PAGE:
Beauty has had a "checkered past." For the French Impressionists, Romanticists, and turn of the century 19th-20th century culture, beauty was pleasure. It was a way to unwind from the grind of urban life. Beauty was thought as a measure of truth. By the end of 20th century the ArtWorld had shunned beauty, as merely disguising a Fruedian pleasure principle.
Slavoj Žižek points out that as beauty lost favor with the artists, it became increasingly valued by scientists in the beginning of the 21st century. And in a similar turn of fate scientists, who prior to Einstein's Theory of Relativity had sought after the "real," abandoned hard reality as a merely a series of probabilities in the quantum fluctuations. It is after this turn, that artists then picked up a post-modern interest the "real," in the challenge of exposing the real.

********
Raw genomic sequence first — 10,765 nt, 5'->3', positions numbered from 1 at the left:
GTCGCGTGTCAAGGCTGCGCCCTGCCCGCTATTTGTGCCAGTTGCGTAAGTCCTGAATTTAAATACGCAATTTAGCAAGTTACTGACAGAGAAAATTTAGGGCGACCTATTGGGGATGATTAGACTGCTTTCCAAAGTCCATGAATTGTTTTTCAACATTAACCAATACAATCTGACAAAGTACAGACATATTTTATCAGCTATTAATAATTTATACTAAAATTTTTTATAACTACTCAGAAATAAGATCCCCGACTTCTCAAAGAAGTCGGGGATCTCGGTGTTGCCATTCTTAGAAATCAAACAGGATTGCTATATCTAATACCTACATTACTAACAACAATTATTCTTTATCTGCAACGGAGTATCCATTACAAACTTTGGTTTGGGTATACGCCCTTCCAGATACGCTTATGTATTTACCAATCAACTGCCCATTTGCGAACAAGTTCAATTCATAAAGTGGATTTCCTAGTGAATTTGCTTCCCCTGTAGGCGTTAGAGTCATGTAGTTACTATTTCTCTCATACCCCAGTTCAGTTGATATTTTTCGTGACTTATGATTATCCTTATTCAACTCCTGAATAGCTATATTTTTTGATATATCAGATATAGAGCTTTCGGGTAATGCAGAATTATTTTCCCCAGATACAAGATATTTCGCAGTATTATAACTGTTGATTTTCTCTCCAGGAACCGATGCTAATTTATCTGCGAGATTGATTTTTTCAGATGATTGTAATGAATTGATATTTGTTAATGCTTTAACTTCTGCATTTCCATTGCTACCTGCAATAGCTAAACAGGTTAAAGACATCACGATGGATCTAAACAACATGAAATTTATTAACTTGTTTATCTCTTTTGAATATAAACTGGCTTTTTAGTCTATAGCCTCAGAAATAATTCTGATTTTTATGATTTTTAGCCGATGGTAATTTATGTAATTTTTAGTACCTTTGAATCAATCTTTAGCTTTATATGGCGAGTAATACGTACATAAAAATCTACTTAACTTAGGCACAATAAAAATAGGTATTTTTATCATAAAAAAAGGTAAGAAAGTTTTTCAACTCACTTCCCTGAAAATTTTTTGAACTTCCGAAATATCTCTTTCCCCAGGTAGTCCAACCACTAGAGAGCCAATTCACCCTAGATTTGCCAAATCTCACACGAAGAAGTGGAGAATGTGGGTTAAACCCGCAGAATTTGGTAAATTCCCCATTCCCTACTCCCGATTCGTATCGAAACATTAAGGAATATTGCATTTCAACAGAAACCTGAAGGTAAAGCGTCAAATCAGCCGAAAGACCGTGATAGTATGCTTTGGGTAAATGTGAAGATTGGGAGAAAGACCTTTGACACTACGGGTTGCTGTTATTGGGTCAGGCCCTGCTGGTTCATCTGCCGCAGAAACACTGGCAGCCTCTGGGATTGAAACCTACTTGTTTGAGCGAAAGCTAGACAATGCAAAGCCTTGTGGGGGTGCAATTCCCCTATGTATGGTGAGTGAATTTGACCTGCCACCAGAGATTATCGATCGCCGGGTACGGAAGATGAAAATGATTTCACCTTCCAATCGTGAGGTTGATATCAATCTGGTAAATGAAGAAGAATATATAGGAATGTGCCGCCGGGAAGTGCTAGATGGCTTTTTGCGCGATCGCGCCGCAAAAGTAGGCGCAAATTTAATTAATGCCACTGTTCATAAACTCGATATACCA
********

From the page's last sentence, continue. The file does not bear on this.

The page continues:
There is all kinds of research about human beauty as a measure of the accurate unfolding of human genes, and thus we find beauty in successful evolutionary processes.
And then there's this Illinois drying barn, where beauty is in the efficiency of the construction of this shed... and in the efficiency of the wind turbines in the background.